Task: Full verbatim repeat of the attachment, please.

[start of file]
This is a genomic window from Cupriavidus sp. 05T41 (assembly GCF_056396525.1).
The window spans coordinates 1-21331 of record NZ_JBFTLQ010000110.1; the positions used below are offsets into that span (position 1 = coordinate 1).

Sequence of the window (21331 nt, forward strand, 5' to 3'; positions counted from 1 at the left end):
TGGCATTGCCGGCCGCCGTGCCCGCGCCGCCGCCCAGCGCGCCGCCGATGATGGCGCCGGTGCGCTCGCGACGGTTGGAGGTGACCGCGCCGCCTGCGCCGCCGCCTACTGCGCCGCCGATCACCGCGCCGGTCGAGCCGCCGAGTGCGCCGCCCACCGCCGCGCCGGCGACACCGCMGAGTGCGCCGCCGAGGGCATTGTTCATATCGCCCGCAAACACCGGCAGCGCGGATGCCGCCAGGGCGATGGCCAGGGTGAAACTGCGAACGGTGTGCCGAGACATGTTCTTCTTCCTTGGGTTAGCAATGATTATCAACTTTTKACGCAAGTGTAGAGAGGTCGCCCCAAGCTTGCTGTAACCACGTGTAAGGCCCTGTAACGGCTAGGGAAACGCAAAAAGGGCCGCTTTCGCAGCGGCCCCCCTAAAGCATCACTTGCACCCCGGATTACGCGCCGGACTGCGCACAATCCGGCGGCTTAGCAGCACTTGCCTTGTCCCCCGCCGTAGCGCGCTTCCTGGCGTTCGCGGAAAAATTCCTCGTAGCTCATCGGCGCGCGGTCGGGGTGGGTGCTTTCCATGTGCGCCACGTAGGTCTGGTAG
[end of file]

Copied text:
This is a genomic window from Cupriavidus sp. 05T41 (assembly GCF_056396525.1).
The window spans coordinates 1-21331 of record NZ_JBFTLQ010000110.1; the positions used below are offsets into that span (position 1 = coordinate 1).

Sequence of the window (21331 nt, forward strand, 5' to 3'; positions counted from 1 at the left end):
TGGCATTGCCGGCCGCCGTGCCCGCGCCGCCGCCCAGCGCGCCGCCGATGATGGCGCCGGTGCGCTCGCGACGGTTGGAGGTGACCGCGCCGCCTGCGCCGCCGCCTACTGCGCCGCCGATCACCGCGCCGGTCGAGCCGCCGAGTGCGCCGCCCACCGCCGCGCCGGCGACACCGCMGAGTGCGCCGCCGAGGGCATTGTTCATATCGCCCGCAAACACCGGCAGCGCGGATGCCGCCAGGGCGATGGCCAGGGTGAAACTGCGAACGGTGTGCCGAGACATGTTCTTCTTCCTTGGGTTAGCAATGATTATCAACTTTTKACGCAAGTGTAGAGAGGTCGCCCCAAGCTTGCTGTAACCACGTGTAAGGCCCTGTAACGGCTAGGGAAACGCAAAAAGGGCCGCTTTCGCAGCGGCCCCCCTAAAGCATCACTTGCACCCCGGATTACGCGCCGGACTGCGCACAATCCGGCGGCTTAGCAGCACTTGCCTTGTCCCCCGCCGTAGCGCGCTTCCTGGCGTTCGCGGAAAAATTCCTCGTAGCTCATCGGCGCGCGGTCGGGGTGGGTGCTTTCCATGTGCGCCACGTAGGTCTGGTAG